Ensuring positive employee relations in the workplace is paramount. Unfortunately, many companies “lose the forest through the trees” when it comes to implementing best employment practices. During supervisory training sessions, employers focus on teaching compliance with labor and employment laws, but forget to promote basic principles of workplace fairness. Without the latter, the former carries little weight.
Teaching five simple maxims will help supervisors foster a happier, more productive workforce and avoid third-party interference from unions, plaintiff’s lawyers, and governmental agencies.
Treat others as you want to be treated
The “golden rule” not only of life, but also of the workplace. Supervisors must treat employees fairly and respectfully. They should support their employees by acting as mentors, lead employees by example, and earn their employees’ respect, rather than demand it through intimidation.
Employees’ stress level increases dramatically when they meet with supervisors and human resources professionals regarding discipline or other adverse employment actions. Handling these situations with compassion and understanding can make all the difference in avoiding third-party interference down the road. During performance counseling or disciplinary meetings, the supervisor should be explicit in telling the employee that the company wants the employee to succeed. Otherwise, employees assume the company is “out to get them.”
During termination meetings, the supervisor must treat the employee with dignity and remain even-keeled. Doing so is most critical when most difficult—when the employee acts inappropriately or lashes out at the supervisor.
There are two sides to every story
Before disciplining an employee, supervisors must listen to the employee’s side of the story, even if they don’t believe it will affect their decision, or if they feel confident they’ve already gathered enough facts. Employees want to be heard. When an employee perceives the supervisor as not caring about the employee’s “side” of the story, he or she might believe the supervisor has a discriminatory motive or animus against the employee.
Furthermore, while decision-makers usually think they have the whole story, often they find out too late—during litigation—that if they had heard the employee out, they would have learned that further investigation was needed.
Facts are stubborn things
Bad facts just get worse with time. When dealing with an employee complaint, it is critical to complete a thorough and honest investigation into the situation. If an employee or supervisor has acted improperly, the situation must be addressed head-on. If supervisors fail to deal with employment issues as they arise, the company will deal with them later after they blow up and become bigger problems.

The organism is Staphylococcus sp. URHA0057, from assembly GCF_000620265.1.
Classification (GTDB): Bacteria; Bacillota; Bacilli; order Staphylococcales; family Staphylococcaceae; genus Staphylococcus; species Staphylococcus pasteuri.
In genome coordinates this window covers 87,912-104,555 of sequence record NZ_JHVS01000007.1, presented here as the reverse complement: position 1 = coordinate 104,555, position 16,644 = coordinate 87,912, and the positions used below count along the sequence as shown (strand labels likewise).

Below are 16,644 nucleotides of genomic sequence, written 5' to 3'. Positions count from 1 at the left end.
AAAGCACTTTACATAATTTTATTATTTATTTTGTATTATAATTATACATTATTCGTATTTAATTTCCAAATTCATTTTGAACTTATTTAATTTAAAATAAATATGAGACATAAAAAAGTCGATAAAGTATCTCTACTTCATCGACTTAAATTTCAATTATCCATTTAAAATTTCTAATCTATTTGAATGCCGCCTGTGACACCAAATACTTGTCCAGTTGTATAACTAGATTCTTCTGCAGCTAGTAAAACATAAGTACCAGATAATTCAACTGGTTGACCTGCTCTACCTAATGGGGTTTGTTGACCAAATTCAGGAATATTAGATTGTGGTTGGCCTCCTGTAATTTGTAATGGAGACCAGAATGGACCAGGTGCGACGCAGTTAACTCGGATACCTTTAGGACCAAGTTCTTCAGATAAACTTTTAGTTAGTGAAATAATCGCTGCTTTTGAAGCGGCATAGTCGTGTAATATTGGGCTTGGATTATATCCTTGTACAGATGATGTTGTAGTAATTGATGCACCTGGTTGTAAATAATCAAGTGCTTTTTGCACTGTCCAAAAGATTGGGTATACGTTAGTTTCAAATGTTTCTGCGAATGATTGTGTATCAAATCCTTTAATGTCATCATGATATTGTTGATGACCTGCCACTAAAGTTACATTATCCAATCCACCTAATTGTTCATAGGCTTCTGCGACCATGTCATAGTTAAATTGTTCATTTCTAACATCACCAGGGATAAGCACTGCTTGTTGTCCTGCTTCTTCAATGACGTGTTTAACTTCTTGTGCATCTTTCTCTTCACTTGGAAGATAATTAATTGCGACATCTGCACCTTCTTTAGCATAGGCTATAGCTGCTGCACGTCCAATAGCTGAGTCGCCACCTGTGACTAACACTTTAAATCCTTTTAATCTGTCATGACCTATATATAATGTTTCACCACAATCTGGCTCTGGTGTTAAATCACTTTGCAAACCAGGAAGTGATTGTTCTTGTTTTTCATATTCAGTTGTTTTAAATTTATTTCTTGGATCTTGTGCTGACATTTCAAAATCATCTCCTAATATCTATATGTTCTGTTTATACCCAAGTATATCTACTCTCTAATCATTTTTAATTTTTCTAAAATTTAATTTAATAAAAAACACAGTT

Supervisors must be encouraged to approach their managers and/or human resources representatives with employee issues. If supervisors think their managers and human resources representatives are too short on time, bothered, or unwilling to help, supervisors will try to cover-up problems or handle them without adequate resources and support.
Patience is a virtue
Supervisors and human resource professionals will have to deal with employees who irritate and annoy them. In fact, the “20 percent of the employees who take up 80 percent of the time” will typically be the least likeable employees. Supervisors must be neutral and impartial, even if they don’t like someone.
Teach supervisors not to raise their voice with employees, especially during stressful situations. Prohibit supervisors from cursing or directing other inappropriate language or threats at employees, even where “the employee started it.” Employees perceive yelling and cursing as being intimidating and creating a hostile work environment.
When an employee seems frustrated or keeps failing to follow instructions, the supervisor must check him or herself to make sure he or she has effectively communicated the employee’s deficiencies and the specific performance expectations for that employee.
No news is good news
Employees interpret no news as good news. If they haven’t heard any feedback or criticism about their performance, they assume they are meeting, or even exceeding, expectations.
Supervisors must regularly evaluate employees and coach them day-to-day about ways to improve their performance. When problems arise, supervisors must discipline employees at the time the problem comes up, not down the road when it’s time to discharge the employee.
Human resource professionals who are assisting with terminations must insist that an employee is not discharged without having received prior warnings and disciplinary action (absent egregious misconduct). Ensuring positive employee relations in the workplace is paramount. Unfortunately, many companies “lose the forest through the trees” when it comes to implementing best employment practices. During supervisory training sessions, employers focus on teaching compliance with labor and employment laws, but forget to promote basic principles of workplace fairness. Without the latter, the former carries little weight.